North Carolina Federal Jury Returns Defense Verdict in Favor of Novartis
May 14, 2014
Following a full day’s deliberations, a federal jury in Raleigh, North Carolina, returned a unanimous verdict in favor of Novartis Pharmaceuticals Corporation after a seven-day trial involving Aredia and Zometa, medicines used to prevent the devastating consequences of bone damage in multiple myeloma patients and cancer patients suffering from metastases to bone. Earp v. Novartis Pharm. Corp., No. 5:11-cv-680-D (E.D.N.C. May 14, 2014). Plaintiff Jimmy Earp alleged that he developed osteonecrosis of the jaw (ONJ) as a result of receiving Aredia and Zometa as part of his treatment for multiple myeloma.
Novartis successfully argued that Mr. Earp’s oncologist would have prescribed the medicines to him regardless of the ONJ risk. Recognizing the extraordinary value the medicines confer, the jury rejected plaintiff’s North Carolina-based failure-to-warn claim – even after finding for plaintiff on medical causation and warning adequacy – by answering “No” to the question “Did Mr. Earp prove by a preponderance of the evidence that Novartis’s unreasonable failure to provide an adequate warning or instruction concerning the use of Aredia and Zometa was a proximate cause of Mr. Earp’s osteonecrosis of the jaw?”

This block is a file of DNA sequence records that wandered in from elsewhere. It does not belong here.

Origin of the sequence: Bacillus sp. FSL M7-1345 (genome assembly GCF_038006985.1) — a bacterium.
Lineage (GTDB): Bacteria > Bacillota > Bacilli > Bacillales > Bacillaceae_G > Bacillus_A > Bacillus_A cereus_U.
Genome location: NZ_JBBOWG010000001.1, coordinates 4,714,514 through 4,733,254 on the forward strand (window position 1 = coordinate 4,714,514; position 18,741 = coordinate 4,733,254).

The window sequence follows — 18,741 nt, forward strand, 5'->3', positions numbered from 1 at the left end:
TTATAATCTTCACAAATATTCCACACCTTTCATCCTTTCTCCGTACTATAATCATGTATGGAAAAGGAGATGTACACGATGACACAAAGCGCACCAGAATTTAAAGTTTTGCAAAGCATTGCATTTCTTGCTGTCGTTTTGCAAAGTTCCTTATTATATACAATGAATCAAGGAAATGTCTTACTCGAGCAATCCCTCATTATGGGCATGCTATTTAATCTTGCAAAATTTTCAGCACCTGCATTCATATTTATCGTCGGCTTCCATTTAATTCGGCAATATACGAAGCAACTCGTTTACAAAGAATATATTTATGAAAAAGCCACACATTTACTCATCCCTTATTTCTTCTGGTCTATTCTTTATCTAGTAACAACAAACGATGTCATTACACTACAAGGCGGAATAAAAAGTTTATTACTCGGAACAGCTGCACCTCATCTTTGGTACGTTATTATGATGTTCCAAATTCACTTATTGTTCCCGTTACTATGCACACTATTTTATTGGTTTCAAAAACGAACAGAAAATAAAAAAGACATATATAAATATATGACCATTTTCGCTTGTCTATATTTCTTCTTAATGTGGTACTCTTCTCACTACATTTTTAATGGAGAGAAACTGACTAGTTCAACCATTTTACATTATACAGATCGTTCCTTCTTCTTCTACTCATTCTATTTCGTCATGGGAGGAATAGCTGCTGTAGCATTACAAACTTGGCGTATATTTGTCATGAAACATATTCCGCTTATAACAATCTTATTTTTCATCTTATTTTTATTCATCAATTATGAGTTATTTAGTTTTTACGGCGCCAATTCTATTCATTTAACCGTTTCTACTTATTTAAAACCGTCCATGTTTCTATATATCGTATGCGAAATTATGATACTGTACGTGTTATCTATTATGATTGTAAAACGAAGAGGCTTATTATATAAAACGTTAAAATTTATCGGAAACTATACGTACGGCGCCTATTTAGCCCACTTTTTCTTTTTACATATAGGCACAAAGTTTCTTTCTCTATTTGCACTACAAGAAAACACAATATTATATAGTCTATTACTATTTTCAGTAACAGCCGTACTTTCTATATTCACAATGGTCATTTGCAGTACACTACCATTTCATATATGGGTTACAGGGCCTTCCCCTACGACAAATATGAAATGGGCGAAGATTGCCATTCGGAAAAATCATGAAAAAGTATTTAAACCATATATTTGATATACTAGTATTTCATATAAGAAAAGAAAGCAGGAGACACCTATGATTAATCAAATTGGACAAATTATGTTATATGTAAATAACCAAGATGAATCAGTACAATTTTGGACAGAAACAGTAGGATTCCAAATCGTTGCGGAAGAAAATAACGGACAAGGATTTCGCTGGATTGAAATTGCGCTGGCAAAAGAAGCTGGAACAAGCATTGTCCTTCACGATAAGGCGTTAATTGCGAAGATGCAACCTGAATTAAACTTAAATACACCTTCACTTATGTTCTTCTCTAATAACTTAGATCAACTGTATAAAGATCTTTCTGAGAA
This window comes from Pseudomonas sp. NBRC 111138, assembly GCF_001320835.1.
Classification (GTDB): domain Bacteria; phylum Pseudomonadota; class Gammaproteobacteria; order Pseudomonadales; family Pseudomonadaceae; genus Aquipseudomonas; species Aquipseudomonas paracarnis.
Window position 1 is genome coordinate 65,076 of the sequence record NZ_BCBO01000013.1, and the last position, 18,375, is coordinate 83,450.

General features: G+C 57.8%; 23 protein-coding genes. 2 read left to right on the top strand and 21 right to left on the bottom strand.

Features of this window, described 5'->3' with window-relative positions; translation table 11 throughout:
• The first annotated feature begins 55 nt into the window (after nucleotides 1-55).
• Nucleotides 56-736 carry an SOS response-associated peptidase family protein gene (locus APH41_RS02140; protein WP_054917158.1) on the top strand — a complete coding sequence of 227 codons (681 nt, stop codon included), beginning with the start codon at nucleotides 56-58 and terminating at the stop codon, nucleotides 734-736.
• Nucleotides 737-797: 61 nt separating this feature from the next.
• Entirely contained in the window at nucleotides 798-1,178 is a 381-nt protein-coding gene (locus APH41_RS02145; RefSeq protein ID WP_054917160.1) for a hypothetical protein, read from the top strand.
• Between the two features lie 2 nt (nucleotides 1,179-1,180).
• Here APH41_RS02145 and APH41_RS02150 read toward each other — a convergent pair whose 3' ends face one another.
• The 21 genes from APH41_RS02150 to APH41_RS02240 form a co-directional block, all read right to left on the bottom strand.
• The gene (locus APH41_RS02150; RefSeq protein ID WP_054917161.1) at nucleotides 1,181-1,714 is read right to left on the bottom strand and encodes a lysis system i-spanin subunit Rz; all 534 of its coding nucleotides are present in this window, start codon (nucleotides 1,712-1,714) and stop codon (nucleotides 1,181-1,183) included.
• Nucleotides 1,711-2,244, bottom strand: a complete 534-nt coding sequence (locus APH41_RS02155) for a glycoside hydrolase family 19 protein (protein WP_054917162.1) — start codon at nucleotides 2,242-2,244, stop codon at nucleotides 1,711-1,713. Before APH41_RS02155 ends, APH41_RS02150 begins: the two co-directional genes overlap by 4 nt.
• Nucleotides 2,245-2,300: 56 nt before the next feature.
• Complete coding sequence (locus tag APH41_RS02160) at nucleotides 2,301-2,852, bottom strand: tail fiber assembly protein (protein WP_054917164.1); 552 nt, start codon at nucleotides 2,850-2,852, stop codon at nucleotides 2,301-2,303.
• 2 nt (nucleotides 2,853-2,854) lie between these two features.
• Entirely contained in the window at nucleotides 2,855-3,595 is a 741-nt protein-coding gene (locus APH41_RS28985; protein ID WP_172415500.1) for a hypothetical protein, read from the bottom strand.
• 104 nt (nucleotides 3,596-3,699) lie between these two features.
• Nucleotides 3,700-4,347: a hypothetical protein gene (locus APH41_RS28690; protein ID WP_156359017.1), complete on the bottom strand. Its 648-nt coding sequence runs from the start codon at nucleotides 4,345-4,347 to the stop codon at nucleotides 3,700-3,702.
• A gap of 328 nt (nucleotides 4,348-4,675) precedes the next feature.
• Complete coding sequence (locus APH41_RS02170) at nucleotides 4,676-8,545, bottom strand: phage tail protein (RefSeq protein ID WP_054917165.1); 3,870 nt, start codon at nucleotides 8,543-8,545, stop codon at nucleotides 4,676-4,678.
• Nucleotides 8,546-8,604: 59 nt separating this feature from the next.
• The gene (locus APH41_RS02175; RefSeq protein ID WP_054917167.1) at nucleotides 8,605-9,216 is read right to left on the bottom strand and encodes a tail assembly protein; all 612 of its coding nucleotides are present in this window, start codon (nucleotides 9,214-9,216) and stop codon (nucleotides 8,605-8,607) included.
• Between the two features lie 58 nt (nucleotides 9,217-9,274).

In an earlier order, Chief Judge Dever granted judgment as a matter of law for Novartis on plaintiff’s punitive damages claim. Plaintiff had claimed that he was entitled to punitive damages under North Carolina’s “willful and wanton” standard. However, Judge Dever ruled that plaintiff had not “presented sufficient evidence to allow a rational jury to find willful or wanton conduct on the part of Novartis’ officers, directors or managers by clear and convincing evidence.” Judge Dever also ruled that “no rational jury could say, without hesitancy, that Novartis’s officers, directors or managers participated in or condoned the requisite willful or wanton conduct and that they knew or should have known that such conduct was reasonably likely to result in injury.” In an oral order, Judge Dever also granted judgment as a matter of law for Novartis on plaintiff’s implied warranty claim.